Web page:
In some ways I feel lucky to live in a place that time has seemed to forget. How else could I experience a reality so different from the one I grew up with? And there are some very charming aspects of life here that I know I will miss when I go home. I will miss the slow, relaxed pace of life, the incredibly strong family and community ties, the night sky. But at other times, it is incredibly frustrating and saddening to see how little has changed here, and how little choice people have in their lives. On the surface, life can often seem idyllic, there are always happy children running around playing games, women laughing while they work and men chatting under a mango tree drinking attaya. But there is a level of underlying suffering and anger here that you see once you scratch the surface. Almost every Gambian I have gotten the chance to know reveals some of this to me. Almost every Gambian family has lost a child, a loss that I can’t even begin to comprehend. I found out that my host mother lost 4 out of her 6 children. My neighbor lost his wife and infant son, my friend at the office where I work has lost 2 children, one in high school and one small child. And it can be very frustrating to think about how little has changed here when you think that Peace Corps has been in The Gambia for 40 years, and that The Gambia receives the most aid per capita of any country in Africa. And it can be doubly frustrating when you see the corruption and dishonesty that prevents that aid from benefiting the people it is supposed to go to. Like when you see the beans and oil that the World Food Programme donates to Gambian schools for free lunches for school children being sold in the market, or school children being charged for the meals when it is supposed to be free.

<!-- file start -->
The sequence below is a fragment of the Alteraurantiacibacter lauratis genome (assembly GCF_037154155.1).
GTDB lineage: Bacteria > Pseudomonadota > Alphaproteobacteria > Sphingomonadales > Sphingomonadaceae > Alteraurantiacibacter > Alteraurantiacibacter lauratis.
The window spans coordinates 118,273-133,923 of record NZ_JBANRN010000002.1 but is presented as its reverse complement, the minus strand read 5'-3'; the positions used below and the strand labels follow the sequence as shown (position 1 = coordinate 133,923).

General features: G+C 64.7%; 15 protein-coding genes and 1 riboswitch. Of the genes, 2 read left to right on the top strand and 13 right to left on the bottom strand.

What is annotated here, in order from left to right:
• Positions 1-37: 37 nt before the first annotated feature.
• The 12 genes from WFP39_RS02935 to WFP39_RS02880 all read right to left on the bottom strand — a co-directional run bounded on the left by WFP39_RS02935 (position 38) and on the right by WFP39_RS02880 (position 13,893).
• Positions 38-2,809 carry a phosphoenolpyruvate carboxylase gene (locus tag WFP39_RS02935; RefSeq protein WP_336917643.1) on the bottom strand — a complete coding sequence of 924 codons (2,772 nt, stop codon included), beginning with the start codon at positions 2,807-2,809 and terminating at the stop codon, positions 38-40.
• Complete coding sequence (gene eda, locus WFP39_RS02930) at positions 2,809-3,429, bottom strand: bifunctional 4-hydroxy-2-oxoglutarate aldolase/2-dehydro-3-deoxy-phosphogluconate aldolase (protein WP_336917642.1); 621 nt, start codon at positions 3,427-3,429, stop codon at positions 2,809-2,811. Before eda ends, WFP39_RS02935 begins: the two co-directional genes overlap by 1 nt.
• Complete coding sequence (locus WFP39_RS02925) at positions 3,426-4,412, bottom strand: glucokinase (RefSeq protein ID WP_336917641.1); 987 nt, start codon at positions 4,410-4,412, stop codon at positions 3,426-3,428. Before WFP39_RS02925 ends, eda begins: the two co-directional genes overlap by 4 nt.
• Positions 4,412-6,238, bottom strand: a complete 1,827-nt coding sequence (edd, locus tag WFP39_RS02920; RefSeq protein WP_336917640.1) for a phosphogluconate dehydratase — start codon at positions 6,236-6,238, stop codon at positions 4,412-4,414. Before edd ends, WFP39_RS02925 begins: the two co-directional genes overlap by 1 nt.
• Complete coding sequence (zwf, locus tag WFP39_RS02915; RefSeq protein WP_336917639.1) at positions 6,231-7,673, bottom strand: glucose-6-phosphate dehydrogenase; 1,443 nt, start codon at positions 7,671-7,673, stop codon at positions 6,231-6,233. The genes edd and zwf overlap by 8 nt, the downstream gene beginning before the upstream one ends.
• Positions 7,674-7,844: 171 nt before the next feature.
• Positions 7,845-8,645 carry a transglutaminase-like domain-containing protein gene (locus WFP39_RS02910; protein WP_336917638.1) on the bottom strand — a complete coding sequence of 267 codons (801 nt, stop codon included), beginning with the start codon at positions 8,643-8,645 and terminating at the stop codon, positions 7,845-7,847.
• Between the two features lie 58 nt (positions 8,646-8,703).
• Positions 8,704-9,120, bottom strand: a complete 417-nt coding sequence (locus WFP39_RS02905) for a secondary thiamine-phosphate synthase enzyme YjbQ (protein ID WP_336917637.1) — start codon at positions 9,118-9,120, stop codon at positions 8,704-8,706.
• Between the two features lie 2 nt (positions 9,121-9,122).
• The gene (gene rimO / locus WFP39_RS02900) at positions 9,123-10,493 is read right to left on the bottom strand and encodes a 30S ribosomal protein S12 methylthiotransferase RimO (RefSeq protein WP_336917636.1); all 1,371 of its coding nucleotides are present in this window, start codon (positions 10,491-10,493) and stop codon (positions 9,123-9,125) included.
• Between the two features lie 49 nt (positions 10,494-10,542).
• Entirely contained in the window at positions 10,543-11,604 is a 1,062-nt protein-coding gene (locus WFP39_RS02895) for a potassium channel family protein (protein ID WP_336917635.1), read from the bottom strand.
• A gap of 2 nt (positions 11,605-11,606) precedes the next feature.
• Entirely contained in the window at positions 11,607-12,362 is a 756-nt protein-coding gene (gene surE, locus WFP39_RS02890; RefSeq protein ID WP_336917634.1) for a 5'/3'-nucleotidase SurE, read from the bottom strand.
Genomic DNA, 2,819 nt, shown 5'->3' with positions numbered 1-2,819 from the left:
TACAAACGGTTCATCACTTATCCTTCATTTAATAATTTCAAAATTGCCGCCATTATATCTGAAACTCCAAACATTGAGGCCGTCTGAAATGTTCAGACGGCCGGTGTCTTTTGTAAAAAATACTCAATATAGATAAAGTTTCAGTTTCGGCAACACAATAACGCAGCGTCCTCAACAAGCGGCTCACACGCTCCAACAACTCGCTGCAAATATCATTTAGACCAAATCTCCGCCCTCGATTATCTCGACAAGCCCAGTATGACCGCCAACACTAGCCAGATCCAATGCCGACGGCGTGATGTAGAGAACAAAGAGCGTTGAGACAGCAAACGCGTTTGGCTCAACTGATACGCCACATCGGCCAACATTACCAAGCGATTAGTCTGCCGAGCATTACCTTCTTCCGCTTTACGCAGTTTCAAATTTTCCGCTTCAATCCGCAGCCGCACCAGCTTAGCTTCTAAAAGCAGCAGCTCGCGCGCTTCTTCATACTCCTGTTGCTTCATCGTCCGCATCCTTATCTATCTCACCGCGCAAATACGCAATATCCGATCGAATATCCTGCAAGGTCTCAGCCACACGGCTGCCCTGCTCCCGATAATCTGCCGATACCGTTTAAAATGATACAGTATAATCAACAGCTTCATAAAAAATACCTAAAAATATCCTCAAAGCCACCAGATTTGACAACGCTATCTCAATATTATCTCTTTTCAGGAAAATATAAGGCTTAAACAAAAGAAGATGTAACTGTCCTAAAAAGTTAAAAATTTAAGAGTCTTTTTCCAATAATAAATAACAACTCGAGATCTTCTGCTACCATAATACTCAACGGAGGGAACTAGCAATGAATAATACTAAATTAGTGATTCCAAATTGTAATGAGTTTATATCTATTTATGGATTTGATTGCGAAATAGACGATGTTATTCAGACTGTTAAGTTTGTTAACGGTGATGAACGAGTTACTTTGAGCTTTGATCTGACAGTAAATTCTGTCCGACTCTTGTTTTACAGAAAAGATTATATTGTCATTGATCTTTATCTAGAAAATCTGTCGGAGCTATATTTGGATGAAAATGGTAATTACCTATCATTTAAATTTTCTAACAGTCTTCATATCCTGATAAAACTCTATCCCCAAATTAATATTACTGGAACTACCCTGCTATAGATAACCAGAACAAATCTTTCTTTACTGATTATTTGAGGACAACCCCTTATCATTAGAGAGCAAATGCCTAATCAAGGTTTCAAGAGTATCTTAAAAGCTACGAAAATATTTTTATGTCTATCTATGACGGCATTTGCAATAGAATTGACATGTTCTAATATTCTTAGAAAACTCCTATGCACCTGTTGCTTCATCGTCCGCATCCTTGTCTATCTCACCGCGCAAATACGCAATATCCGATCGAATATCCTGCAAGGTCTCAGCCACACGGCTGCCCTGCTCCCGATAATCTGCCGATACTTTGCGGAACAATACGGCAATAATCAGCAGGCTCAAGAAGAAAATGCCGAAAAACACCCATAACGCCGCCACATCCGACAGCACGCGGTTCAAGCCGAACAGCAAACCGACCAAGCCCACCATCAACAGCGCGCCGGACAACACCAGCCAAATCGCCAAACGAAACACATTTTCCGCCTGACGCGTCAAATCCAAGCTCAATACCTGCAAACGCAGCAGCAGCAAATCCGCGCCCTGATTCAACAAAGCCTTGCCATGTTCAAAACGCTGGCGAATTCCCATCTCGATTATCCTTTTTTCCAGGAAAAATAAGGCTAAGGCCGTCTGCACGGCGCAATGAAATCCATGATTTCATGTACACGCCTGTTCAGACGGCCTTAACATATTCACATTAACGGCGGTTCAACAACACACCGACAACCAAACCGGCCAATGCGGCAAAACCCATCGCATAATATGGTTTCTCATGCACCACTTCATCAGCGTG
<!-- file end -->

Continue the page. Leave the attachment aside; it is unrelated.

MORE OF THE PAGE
But I rant. Life is good. Things are good. I wouldn't want to be anywhere else right now and I wouldn't trade this experience for anything.